Archive for August, 2009

Special Olympics: my pal Joey

August 21, 2009

August 17, 2009
By David Farside

The recent passing of Eunice Shriver reminded me of an experience I somehow misplaced in my memory of childhood. Shriver devoted her life to public service and was committed to eliminating discrimination against the mentally disabled. In 1968, she and Ann McGlone Burke nationalized the Special Olympics for those with special needs. Because of her efforts, her likeness appears on the 1995 commemorative Special Olympics dollar, immortalizing her as the only woman to have her portrait appear on a U.S. coin during her lifetime.

At the opening of the Special Olympics in 1987, held in South Bend, Ind. and speaking for all of the mentally disabled, she told the participating athletes they have earned the right to participate. She said they have earned the right to play on any playing field and to study in any school. They have earned the right to hold a job and to be anyone’s neighbor. It’s these remarks that take me back to my childhood memories.

Every summer from 1944 through 1949, I spent at least one morning a week swimming at the Rutgers University pool. My father worked at the university and our family had access to the gym and athletic facilities. I usually had most of the pool to myself except for a few members of the swim team.

One morning, a man and his son entered the pool. The son appeared to be about 16 years old, which made him eight years older than me. He seemed bewildered and really unsure of his surroundings. He looked different than most kids. He was slightly bent at the waist and was wringing his hands as if he was either bewildered, afraid or praying. His eyes and lips were large and his head was always in some kind of circular rotating motion, like the hands of a clock. He slowly entered the water and I swam close to him to say hello. Little did I know he would become a friend who would teach me something about life.

His name was Joey. His father was a professor in the music department at the university; my father was a house painter. He lived in the upper sixth ward of prosperity; I lived on the edge of the roughest neighborhood in central New Jersey. He was withdrawn and an introvert and I was outgoing and an extrovert. The only thing we had in common was curiosity and friendship.

Joey wasn’t always an introvert. At one time, he loved being around kids his own age and couldn’t wait to go to school. But that soon changed. In the late ‘40s, if you were mentally disabled, you were discriminated against and excluded from society, classified as an idiot and associated with the category of being deaf, dumb or blind. The kids teased and laughed at him. Even some parents didn’t want their precious children to be exposed to anyone like Joey. But Joey was far from being an idiot – he was a genius.

One morning after our swim, we stopped at the university’s marching band practice room. I never saw Joey so excited. His father was there and Joey grabbed my hand, tugging and pulling me into the mini-auditorium filled with hundreds of musical instruments. He excitedly pushed me into one of the seats next to the piano and motioned for me to sit and stay put.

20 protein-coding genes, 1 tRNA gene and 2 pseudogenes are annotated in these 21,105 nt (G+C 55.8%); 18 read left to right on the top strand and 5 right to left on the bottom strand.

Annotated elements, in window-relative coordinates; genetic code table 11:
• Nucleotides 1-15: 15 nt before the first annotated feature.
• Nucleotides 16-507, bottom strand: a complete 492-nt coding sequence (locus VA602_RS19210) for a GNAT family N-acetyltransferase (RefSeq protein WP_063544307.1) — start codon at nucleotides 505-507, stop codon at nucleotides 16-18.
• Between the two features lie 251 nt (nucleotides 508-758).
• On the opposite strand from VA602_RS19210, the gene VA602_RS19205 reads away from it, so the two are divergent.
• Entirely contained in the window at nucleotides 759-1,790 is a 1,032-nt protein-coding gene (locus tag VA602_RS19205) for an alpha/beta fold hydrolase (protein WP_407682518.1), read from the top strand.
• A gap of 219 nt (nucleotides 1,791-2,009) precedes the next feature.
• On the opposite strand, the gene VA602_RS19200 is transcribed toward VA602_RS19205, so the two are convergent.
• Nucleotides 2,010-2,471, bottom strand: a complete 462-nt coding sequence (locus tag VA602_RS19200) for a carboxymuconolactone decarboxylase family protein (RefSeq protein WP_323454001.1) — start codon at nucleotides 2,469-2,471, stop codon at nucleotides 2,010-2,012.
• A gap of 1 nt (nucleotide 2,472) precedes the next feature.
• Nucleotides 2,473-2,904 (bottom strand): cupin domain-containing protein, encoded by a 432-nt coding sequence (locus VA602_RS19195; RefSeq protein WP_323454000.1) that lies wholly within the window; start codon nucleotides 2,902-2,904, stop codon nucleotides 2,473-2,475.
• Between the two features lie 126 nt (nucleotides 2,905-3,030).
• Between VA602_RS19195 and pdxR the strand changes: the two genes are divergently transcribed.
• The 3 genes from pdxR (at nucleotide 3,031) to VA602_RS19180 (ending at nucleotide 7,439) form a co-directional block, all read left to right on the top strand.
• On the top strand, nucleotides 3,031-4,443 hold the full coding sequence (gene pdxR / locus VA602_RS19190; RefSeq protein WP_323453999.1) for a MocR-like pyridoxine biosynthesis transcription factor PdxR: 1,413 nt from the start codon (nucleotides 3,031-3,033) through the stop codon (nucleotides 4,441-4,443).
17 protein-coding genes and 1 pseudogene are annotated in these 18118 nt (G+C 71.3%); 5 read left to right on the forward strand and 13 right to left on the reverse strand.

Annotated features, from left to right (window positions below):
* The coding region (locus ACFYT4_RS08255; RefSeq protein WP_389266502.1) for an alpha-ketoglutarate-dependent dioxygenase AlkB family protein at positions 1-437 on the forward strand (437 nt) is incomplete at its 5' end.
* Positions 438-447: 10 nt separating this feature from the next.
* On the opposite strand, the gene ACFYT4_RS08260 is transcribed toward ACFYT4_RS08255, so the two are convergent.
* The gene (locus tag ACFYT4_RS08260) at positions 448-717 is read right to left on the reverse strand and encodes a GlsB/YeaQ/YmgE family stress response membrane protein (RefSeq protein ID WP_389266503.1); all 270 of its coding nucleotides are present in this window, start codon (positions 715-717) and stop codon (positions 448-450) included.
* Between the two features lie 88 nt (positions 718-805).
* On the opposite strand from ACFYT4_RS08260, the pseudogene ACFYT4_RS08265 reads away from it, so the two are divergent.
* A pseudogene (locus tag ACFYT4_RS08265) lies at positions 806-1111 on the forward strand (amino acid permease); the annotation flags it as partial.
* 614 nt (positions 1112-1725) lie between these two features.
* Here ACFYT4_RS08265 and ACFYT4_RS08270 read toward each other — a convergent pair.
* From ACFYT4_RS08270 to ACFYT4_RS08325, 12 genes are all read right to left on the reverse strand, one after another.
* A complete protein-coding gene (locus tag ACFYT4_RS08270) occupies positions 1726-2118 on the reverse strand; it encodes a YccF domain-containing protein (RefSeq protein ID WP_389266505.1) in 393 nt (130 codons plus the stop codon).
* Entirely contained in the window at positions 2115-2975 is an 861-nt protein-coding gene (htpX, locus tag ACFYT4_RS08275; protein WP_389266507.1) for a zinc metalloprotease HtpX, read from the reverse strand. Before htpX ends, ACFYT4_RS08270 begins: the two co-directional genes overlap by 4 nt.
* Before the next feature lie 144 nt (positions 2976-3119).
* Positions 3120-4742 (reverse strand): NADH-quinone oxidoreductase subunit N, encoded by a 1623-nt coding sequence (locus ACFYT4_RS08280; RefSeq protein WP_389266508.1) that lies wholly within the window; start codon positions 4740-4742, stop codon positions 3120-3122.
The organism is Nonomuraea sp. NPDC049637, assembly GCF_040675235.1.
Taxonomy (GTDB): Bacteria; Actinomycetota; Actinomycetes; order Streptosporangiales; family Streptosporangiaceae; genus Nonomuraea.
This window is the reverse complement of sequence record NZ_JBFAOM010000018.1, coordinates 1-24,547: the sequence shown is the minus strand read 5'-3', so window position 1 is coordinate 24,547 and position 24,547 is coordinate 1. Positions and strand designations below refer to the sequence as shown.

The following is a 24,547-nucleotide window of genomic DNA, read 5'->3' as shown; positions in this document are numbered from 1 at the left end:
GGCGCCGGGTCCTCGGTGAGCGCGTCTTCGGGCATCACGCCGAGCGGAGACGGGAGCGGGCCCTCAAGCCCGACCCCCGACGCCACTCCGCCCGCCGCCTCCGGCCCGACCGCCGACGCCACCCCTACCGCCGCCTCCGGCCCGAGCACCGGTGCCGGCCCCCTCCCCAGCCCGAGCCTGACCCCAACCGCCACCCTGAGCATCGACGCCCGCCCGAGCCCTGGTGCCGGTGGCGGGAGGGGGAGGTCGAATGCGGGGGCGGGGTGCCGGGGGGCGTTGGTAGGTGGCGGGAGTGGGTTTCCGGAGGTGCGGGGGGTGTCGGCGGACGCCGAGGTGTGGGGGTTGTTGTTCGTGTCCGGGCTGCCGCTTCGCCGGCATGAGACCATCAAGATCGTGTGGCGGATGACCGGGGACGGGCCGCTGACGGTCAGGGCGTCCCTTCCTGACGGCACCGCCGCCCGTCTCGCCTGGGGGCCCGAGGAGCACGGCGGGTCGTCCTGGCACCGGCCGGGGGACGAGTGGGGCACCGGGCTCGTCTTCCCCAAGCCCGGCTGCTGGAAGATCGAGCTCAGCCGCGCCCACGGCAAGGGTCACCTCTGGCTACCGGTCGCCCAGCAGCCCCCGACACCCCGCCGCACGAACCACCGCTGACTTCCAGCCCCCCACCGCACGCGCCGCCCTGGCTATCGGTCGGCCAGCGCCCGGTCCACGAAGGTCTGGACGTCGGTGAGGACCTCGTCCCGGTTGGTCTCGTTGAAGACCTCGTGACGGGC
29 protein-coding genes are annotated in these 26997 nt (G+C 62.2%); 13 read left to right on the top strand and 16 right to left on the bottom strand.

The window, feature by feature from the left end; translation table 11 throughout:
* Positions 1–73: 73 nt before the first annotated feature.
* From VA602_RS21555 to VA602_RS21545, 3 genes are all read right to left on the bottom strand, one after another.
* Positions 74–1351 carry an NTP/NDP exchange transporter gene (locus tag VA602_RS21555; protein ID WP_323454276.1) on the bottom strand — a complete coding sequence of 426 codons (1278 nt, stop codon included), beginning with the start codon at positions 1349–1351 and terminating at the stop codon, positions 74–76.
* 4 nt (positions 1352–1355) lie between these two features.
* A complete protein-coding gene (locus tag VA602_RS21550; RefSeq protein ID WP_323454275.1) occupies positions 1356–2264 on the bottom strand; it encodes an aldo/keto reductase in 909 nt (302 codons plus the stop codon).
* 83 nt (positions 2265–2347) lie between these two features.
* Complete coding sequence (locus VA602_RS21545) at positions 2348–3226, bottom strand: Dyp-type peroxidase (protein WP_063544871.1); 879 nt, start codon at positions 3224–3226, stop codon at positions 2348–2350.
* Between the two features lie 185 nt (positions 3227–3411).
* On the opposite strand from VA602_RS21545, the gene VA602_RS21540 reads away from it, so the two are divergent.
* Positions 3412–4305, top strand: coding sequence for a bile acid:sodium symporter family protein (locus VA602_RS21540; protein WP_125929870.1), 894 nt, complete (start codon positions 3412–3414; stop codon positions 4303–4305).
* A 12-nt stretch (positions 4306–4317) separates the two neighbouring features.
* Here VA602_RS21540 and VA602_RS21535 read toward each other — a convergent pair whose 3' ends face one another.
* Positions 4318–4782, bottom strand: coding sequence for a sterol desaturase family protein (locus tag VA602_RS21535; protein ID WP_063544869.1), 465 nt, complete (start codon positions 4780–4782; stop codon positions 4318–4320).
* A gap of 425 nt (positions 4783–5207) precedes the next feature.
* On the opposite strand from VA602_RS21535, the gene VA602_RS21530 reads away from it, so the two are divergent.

Joey sat down in front of an old, upright piano next to his father and they started playing chop sticks. I thought how neat it was that Joey was that interested in music. It was even neater to hear him play.

His father moved next to me, leaving the piano in Joey’s hands. The gradual crescendo of “sticks” to Mendelssohn seemed effortless. Joey looked over at me with a big grin, a twinkle in his eye and a nod of his head. Joey’s love for music, life and his father resonated in every note. He was so happy and proud.

His music was his language of communication with his outside world. All I had to do was try to understand it. It was his statement to me that his life had meaning. He had a right to live and be part of society without being a victim of discrimination or prejudice. His genius earned him the right to live, play and study anywhere he wanted.

Unbeknownst to Joey, the auditorium started filling up with band members getting ready for rehearsal. When the music stopped, everyone applauded. All the musicians gathered around Joey and told him how amazed they were at his talent. The attention frightened him and he started to run out of the room. His father and I caught up with him, calmed him down and brought him back to the piano. We all chanted, “More, more.”

Joey just stood there for a few minutes. Through his tears of happiness. he asked, “You really want me to play for you?” The key word was “wanted.” For the first time in his life, someone other than his parents wanted him. Then he started to play a medley of classical pieces as if he had been preparing for this moment for years.

Thanks to Eunice Shriver, the Special Olympics created a unique channel for mentally disabled athletes to communicate with their outside world. But most importantly, it’s an opportunity for them to feel wanted, like my pal Joey.